Areas of Focus:
Sustainability (Built Environment Resilience, Sustainable Architecture and Design)
My work and teaching focuses on the use and nature of public space in the contemporary city. This impacts/intersects with sustainability by identifying and designing the organization of urban spaces – their use and their resiliency is critical to social structures, community equity and engagement, as well as energy use (i.e. transportation, passive systems, distances between points of activity).
Peter Sprowls is a lecturer at the University of Florida School of Architecture and CityLab-Orlando as well as a founding principal of House Champagne – an architectural design and research firm focusing on public space in urban and sub-urban contexts. He was educated at the University of Florida and Harvard’s Graduate School of Design and
is pursuing his professional licensure as an architect.
Sprowls teaches design, history and theory. Through this and his professional work, he explores the contemporary boundary between the natural and the built worlds; the anterior and posterior spaces of modern human life. This exploration can describe new forms of public space in developer-driven markets and how our vast, built landscape can be measured again by nature. Leading to this interest in modern public space is a history of research, investigating potential forms of public space that could evolve with the growth of autonomous vehicle technology and future forms of transportation. Sprowls has worked with MIT Media Lab in the City Sciences group on the CityCar, studying the behavior of autonomous vehicles in urban spaces and has used this research to propose a series of potential public spaces mixing modes of transportation with technology of the near future.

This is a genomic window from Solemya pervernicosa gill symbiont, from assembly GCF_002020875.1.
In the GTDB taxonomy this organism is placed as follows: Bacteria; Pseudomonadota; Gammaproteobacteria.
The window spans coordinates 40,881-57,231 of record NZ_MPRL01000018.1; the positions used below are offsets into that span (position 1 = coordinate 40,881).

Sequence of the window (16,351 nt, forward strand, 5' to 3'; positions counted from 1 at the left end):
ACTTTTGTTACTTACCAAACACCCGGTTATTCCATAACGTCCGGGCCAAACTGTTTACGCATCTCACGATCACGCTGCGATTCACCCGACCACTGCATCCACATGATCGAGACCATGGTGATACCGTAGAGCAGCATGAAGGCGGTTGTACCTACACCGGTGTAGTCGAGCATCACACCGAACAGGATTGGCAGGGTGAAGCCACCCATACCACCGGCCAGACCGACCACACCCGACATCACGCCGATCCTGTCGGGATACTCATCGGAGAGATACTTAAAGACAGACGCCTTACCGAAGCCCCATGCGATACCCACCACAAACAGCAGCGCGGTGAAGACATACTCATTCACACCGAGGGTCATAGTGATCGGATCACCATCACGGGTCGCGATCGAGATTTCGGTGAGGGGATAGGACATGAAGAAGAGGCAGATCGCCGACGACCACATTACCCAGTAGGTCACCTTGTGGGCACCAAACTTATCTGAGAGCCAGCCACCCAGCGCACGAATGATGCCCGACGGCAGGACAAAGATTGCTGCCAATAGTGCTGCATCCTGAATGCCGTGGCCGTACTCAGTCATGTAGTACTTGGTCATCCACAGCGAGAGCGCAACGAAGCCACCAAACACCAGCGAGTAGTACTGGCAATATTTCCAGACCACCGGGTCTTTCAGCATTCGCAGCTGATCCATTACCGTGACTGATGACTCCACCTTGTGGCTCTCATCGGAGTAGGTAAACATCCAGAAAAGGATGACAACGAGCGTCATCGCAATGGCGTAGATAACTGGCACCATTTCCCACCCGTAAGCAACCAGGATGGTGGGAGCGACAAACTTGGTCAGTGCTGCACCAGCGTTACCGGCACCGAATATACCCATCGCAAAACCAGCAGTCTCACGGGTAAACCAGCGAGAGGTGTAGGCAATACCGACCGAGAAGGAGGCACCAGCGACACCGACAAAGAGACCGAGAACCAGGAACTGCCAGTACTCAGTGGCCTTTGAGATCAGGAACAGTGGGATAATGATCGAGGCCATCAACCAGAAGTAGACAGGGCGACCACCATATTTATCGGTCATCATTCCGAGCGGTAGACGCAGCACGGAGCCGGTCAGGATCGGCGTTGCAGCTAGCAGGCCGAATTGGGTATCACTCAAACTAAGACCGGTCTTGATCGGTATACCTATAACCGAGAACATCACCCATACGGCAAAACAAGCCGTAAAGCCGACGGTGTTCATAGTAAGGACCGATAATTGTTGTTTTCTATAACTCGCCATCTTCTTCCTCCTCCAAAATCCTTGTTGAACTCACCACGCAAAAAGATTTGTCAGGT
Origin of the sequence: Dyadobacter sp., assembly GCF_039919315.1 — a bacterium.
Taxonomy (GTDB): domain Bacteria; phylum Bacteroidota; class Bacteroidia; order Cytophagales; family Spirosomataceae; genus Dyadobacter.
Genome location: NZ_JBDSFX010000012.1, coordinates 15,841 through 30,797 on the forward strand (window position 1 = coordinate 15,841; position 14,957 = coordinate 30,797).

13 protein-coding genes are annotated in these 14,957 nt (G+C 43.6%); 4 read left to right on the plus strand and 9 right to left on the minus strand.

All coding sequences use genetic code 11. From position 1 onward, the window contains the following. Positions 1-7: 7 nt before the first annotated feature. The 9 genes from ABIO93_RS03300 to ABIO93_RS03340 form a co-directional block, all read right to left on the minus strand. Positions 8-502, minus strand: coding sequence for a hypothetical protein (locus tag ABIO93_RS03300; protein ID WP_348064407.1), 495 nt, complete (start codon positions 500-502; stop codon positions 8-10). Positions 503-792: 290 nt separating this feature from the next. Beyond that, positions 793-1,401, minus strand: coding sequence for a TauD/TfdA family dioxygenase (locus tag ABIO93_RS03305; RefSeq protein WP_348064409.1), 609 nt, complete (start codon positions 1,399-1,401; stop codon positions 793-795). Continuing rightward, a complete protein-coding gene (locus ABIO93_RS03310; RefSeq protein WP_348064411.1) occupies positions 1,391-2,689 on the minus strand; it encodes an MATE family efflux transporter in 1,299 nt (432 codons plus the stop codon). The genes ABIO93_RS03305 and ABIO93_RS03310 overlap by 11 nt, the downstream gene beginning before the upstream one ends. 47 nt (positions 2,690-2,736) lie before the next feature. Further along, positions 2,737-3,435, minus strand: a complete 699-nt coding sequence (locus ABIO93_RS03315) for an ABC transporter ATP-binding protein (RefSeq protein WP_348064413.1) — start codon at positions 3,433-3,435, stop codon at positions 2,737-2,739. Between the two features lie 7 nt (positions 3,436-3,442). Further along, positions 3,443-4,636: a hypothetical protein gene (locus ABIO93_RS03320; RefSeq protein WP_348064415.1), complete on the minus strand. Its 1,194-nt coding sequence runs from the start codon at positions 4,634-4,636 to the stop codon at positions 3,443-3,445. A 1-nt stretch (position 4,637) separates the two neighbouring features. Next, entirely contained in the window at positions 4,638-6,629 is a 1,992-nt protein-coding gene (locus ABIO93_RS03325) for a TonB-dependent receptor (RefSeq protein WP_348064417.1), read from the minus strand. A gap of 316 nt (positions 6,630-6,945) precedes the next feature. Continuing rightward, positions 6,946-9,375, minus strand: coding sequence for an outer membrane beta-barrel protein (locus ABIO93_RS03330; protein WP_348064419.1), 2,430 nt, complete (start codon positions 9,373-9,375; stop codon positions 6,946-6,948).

He has worked within the profession on institutional, multi-family housing and commercial spaces at NADAAA, Preston Scott Cohen, and Merge Architects in Boston, MA. His practice, House Champagne, is completing a series of residential projects focused on natural phenomena, specifically the volumetric quality of light in humid environments.